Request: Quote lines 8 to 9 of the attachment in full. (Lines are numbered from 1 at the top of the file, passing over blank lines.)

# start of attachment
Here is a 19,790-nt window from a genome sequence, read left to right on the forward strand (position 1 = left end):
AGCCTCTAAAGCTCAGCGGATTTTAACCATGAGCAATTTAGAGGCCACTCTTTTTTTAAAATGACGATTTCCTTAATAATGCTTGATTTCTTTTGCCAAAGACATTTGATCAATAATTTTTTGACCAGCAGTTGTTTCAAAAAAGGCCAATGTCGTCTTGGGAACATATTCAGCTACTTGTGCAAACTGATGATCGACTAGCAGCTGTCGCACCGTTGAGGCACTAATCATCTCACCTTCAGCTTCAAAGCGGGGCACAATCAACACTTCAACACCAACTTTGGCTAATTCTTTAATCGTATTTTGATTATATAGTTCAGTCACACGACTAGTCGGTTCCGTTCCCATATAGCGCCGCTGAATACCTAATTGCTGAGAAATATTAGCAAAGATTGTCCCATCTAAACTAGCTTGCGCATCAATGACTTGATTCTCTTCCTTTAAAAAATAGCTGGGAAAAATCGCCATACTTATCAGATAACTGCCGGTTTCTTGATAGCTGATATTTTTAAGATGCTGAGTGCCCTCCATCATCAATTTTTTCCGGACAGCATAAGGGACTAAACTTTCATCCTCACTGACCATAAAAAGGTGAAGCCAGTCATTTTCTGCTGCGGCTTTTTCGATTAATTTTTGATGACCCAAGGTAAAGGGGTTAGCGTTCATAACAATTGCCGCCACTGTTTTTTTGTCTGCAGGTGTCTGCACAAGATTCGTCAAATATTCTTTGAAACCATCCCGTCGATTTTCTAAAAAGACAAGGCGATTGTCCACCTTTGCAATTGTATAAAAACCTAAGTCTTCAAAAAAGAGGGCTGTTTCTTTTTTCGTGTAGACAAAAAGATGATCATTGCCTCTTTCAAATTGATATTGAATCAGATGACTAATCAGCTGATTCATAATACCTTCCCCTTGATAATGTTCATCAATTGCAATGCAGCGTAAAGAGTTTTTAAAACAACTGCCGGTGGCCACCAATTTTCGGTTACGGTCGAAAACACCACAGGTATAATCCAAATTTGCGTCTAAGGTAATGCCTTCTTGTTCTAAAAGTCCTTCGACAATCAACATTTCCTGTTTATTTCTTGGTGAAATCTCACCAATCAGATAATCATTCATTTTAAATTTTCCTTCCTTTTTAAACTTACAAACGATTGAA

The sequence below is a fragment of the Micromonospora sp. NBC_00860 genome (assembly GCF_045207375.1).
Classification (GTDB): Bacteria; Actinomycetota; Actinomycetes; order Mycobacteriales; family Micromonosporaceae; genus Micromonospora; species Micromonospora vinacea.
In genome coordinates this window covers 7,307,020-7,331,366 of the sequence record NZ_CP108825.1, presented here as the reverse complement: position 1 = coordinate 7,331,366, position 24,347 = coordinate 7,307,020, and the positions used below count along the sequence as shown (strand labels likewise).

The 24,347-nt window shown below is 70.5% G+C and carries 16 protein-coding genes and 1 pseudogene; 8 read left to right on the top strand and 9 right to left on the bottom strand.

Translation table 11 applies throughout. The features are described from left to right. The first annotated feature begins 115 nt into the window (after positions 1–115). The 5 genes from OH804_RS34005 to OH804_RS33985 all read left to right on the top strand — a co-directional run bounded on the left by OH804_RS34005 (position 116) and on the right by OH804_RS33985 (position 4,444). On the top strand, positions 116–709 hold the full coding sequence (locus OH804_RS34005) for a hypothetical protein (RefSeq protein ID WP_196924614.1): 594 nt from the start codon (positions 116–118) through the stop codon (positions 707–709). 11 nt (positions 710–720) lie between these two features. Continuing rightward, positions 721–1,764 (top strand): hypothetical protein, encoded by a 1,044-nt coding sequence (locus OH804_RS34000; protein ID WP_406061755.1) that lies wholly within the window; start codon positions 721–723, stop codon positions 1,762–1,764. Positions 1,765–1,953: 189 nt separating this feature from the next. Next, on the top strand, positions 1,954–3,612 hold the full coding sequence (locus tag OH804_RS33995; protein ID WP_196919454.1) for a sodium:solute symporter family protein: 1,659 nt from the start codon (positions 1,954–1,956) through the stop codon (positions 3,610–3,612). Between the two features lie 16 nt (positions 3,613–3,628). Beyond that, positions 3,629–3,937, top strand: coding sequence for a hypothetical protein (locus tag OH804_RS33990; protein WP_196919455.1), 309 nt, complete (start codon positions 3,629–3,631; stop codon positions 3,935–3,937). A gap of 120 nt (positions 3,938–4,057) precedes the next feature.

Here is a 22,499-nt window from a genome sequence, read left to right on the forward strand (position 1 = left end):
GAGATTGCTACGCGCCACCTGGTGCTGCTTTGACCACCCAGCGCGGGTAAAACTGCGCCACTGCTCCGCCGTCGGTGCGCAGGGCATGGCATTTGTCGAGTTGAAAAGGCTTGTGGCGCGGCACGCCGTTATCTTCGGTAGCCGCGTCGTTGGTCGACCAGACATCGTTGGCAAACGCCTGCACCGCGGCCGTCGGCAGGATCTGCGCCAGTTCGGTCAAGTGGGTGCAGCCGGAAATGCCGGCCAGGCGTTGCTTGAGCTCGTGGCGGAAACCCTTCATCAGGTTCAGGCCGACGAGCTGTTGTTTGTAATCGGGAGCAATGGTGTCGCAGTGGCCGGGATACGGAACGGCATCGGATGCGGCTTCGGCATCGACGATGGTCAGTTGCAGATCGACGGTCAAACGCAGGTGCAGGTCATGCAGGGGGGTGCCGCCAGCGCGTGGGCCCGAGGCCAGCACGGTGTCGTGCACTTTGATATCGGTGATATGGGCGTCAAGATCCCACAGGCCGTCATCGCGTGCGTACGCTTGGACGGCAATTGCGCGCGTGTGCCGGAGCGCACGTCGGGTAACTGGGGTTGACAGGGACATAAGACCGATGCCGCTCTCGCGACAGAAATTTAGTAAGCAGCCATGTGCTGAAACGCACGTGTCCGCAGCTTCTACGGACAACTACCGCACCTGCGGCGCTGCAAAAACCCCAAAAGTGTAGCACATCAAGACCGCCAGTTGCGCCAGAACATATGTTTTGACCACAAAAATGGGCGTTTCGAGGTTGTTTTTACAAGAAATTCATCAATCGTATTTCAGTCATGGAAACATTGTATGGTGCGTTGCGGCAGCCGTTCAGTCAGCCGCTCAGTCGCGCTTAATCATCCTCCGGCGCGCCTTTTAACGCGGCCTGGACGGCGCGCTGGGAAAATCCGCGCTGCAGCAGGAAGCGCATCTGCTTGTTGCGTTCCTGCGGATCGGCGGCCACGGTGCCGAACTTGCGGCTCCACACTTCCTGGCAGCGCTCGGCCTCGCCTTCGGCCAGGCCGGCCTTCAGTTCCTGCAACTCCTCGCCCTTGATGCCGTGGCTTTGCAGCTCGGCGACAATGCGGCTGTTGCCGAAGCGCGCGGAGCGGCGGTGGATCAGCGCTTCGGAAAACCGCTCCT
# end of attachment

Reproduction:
Here is a 22,499-nt window from a genome sequence, read left to right on the forward strand (position 1 = left end):
GAGATTGCTACGCGCCACCTGGTGCTGCTTTGACCACCCAGCGCGGGTAAAACTGCGCCACTGCTCCGCCGTCGGTGCGCAGGGCATGGCATTTGTCGAGTTGAAAAGGCTTGTGGCGCGGCACGCCGTTATCTTCGGTAGCCGCGTCGTTGGTCGACCAGACATCGTTGGCAAACGCCTGCACCGCGGCCGTCGGCAGGATCTGCGCCAGTTCGGTCAAGTGGGTGCAGCCGGAAATGCCGGCCAGGCGTTGCTTGAGCTCGTGGCGGAAACCCTTCATCAGGTTCAGGCCGACGAGCTGTTGTTTGTAATCGGGAGCAATGGTGTCGCAGTGGCCGGGATACGGAACGGCATCGGATGCGGCTTCGGCATCGACGATGGTCAGTTGCAGATCGACGGTCAAACGCAGGTGCAGGTCATGCAGGGGGGTGCCGCCAGCGCGTGGGCCCGAGGCCAGCACGGTGTCGTGCACTTTGATATCGGTGATATGGGCGTCAAGATCCCACAGGCCGTCATCGCGTGCGTACGCTTGGACGGCAATTGCGCGCGTGTGCCGGAGCGCACGTCGGGTAACTGGGGTTGACAGGGACATAAGACCGATGCCGCTCTCGCGACAGAAATTTAGTAAGCAGCCATGTGCTGAAACGCACGTGTCCGCAGCTTCTACGGACAACTACCGCACCTGCGGCGCTGCAAAAACCCCAAAAGTGTAGCACATCAAGACCGCCAGTTGCGCCAGAACATATGTTTTGACCACAAAAATGGGCGTTTCGAGGTTGTTTTTACAAGAAATTCATCAATCGTATTTCAGTCATGGAAACATTGTATGGTGCGTTGCGGCAGCCGTTCAGTCAGCCGCTCAGTCGCGCTTAATCATCCTCCGGCGCGCCTTTTAACGCGGCCTGGACGGCGCGCTGGGAAAATCCGCGCTGCAGCAGGAAGCGCATCTGCTTGTTGCGTTCCTGCGGATCGGCGGCCACGGTGCCGAACTTGCGGCTCCACACTTCCTGGCAGCGCTCGGCCTCGCCTTCGGCCAGGCCGGCCTTCAGTTCCTGCAACTCCTCGCCCTTGATGCCGTGGCTTTGCAGCTCGGCGACAATGCGGCTGTTGCCGAAGCGCGCGGAGCGGCGGTGGATCAGCGCTTCGGAAAACCGCTCCT